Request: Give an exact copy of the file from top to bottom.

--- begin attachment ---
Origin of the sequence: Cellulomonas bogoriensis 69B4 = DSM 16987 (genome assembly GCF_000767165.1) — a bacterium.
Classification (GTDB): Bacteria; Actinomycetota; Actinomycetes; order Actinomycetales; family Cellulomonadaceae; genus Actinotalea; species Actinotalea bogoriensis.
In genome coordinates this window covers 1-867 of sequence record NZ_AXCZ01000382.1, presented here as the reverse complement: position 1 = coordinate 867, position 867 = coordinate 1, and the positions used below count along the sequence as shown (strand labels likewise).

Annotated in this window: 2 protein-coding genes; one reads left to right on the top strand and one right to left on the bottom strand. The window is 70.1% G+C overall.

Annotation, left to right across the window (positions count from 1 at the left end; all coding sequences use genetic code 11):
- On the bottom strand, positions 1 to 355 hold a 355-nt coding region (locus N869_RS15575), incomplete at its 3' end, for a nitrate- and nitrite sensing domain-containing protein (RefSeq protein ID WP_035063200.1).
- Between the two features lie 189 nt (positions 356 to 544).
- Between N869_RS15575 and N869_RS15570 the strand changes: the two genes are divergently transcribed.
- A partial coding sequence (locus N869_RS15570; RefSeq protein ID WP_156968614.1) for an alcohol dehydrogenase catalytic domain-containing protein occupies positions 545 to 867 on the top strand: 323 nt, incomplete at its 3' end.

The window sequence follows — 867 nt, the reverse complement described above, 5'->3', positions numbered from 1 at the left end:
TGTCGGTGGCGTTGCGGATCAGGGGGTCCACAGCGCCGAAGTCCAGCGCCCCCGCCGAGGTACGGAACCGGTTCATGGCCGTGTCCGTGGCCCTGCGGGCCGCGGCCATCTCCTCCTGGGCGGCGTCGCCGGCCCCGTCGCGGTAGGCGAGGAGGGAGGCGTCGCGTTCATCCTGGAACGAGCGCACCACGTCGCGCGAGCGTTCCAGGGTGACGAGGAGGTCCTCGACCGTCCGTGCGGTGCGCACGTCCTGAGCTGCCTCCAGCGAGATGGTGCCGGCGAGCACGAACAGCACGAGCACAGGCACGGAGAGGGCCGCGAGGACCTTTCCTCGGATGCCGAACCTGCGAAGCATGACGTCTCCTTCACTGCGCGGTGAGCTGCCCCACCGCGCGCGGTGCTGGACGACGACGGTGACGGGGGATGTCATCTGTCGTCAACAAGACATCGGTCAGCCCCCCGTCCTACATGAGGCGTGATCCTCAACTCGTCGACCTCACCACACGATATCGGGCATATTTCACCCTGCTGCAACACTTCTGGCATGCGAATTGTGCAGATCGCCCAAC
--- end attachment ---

Origin of the sequence: Cellulomonas bogoriensis 69B4 = DSM 16987 (genome assembly GCF_000767165.1) — a bacterium.
Classification (GTDB): Bacteria; Actinomycetota; Actinomycetes; order Actinomycetales; family Cellulomonadaceae; genus Actinotalea; species Actinotalea bogoriensis.
In genome coordinates this window covers 1-867 of sequence record NZ_AXCZ01000382.1, presented here as the reverse complement: position 1 = coordinate 867, position 867 = coordinate 1, and the positions used below count along the sequence as shown (strand labels likewise).

Annotated in this window: 2 protein-coding genes; one reads left to right on the top strand and one right to left on the bottom strand. The window is 70.1% G+C overall.

Annotation, left to right across the window (positions count from 1 at the left end; all coding sequences use genetic code 11):
- On the bottom strand, positions 1 to 355 hold a 355-nt coding region (locus N869_RS15575), incomplete at its 3' end, for a nitrate- and nitrite sensing domain-containing protein (RefSeq protein ID WP_035063200.1).
- Between the two features lie 189 nt (positions 356 to 544).
- Between N869_RS15575 and N869_RS15570 the strand changes: the two genes are divergently transcribed.
- A partial coding sequence (locus N869_RS15570; RefSeq protein ID WP_156968614.1) for an alcohol dehydrogenase catalytic domain-containing protein occupies positions 545 to 867 on the top strand: 323 nt, incomplete at its 3' end.

The window sequence follows — 867 nt, the reverse complement described above, 5'->3', positions numbered from 1 at the left end:
TGTCGGTGGCGTTGCGGATCAGGGGGTCCACAGCGCCGAAGTCCAGCGCCCCCGCCGAGGTACGGAACCGGTTCATGGCCGTGTCCGTGGCCCTGCGGGCCGCGGCCATCTCCTCCTGGGCGGCGTCGCCGGCCCCGTCGCGGTAGGCGAGGAGGGAGGCGTCGCGTTCATCCTGGAACGAGCGCACCACGTCGCGCGAGCGTTCCAGGGTGACGAGGAGGTCCTCGACCGTCCGTGCGGTGCGCACGTCCTGAGCTGCCTCCAGCGAGATGGTGCCGGCGAGCACGAACAGCACGAGCACAGGCACGGAGAGGGCCGCGAGGACCTTTCCTCGGATGCCGAACCTGCGAAGCATGACGTCTCCTTCACTGCGCGGTGAGCTGCCCCACCGCGCGCGGTGCTGGACGACGACGGTGACGGGGGATGTCATCTGTCGTCAACAAGACATCGGTCAGCCCCCCGTCCTACATGAGGCGTGATCCTCAACTCGTCGACCTCACCACACGATATCGGGCATATTTCACCCTGCTGCAACACTTCTGGCATGCGAATTGTGCAGATCGCCCAAC